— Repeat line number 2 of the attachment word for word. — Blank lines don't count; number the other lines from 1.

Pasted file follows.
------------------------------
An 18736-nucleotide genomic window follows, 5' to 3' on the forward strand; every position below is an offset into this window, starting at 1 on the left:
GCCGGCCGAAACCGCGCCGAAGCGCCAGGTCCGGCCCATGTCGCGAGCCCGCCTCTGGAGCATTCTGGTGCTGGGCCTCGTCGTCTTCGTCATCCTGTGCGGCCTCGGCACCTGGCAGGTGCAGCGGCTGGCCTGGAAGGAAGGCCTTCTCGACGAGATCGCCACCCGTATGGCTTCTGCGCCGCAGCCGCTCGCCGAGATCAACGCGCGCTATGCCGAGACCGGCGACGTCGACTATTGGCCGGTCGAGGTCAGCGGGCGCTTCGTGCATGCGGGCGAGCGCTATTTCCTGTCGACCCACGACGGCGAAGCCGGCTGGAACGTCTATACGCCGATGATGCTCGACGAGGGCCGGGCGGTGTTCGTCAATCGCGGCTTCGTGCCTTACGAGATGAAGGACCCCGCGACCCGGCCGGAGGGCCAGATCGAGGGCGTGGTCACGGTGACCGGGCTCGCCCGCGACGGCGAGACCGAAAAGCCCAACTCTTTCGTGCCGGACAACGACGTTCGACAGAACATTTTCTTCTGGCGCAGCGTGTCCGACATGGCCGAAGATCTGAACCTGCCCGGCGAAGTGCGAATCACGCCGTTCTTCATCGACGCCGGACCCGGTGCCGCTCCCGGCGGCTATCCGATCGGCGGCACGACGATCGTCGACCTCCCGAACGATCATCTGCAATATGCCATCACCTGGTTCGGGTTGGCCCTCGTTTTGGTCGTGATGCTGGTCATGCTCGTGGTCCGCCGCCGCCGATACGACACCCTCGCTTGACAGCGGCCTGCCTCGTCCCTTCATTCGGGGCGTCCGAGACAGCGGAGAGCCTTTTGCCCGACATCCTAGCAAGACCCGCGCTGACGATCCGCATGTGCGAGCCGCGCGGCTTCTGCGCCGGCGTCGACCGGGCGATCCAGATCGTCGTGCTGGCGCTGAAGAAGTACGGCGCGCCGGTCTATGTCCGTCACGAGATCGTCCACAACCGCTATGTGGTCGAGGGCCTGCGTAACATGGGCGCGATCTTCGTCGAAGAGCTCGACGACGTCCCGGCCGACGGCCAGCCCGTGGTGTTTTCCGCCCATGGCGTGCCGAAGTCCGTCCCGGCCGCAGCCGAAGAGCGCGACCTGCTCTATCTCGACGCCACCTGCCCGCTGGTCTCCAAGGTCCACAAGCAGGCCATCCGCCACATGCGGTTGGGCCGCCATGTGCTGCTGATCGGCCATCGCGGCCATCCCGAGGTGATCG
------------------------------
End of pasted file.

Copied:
GCCGGCCGAAACCGCGCCGAAGCGCCAGGTCCGGCCCATGTCGCGAGCCCGCCTCTGGAGCATTCTGGTGCTGGGCCTCGTCGTCTTCGTCATCCTGTGCGGCCTCGGCACCTGGCAGGTGCAGCGGCTGGCCTGGAAGGAAGGCCTTCTCGACGAGATCGCCACCCGTATGGCTTCTGCGCCGCAGCCGCTCGCCGAGATCAACGCGCGCTATGCCGAGACCGGCGACGTCGACTATTGGCCGGTCGAGGTCAGCGGGCGCTTCGTGCATGCGGGCGAGCGCTATTTCCTGTCGACCCACGACGGCGAAGCCGGCTGGAACGTCTATACGCCGATGATGCTCGACGAGGGCCGGGCGGTGTTCGTCAATCGCGGCTTCGTGCCTTACGAGATGAAGGACCCCGCGACCCGGCCGGAGGGCCAGATCGAGGGCGTGGTCACGGTGACCGGGCTCGCCCGCGACGGCGAGACCGAAAAGCCCAACTCTTTCGTGCCGGACAACGACGTTCGACAGAACATTTTCTTCTGGCGCAGCGTGTCCGACATGGCCGAAGATCTGAACCTGCCCGGCGAAGTGCGAATCACGCCGTTCTTCATCGACGCCGGACCCGGTGCCGCTCCCGGCGGCTATCCGATCGGCGGCACGACGATCGTCGACCTCCCGAACGATCATCTGCAATATGCCATCACCTGGTTCGGGTTGGCCCTCGTTTTGGTCGTGATGCTGGTCATGCTCGTGGTCCGCCGCCGCCGATACGACACCCTCGCTTGACAGCGGCCTGCCTCGTCCCTTCATTCGGGGCGTCCGAGACAGCGGAGAGCCTTTTGCCCGACATCCTAGCAAGACCCGCGCTGACGATCCGCATGTGCGAGCCGCGCGGCTTCTGCGCCGGCGTCGACCGGGCGATCCAGATCGTCGTGCTGGCGCTGAAGAAGTACGGCGCGCCGGTCTATGTCCGTCACGAGATCGTCCACAACCGCTATGTGGTCGAGGGCCTGCGTAACATGGGCGCGATCTTCGTCGAAGAGCTCGACGACGTCCCGGCCGACGGCCAGCCCGTGGTGTTTTCCGCCCATGGCGTGCCGAAGTCCGTCCCGGCCGCAGCCGAAGAGCGCGACCTGCTCTATCTCGACGCCACCTGCCCGCTGGTCTCCAAGGTCCACAAGCAGGCCATCCGCCACATGCGGTTGGGCCGCCATGTGCTGCTGATCGGCCATCGCGGCCATCCCGAGGTGATCG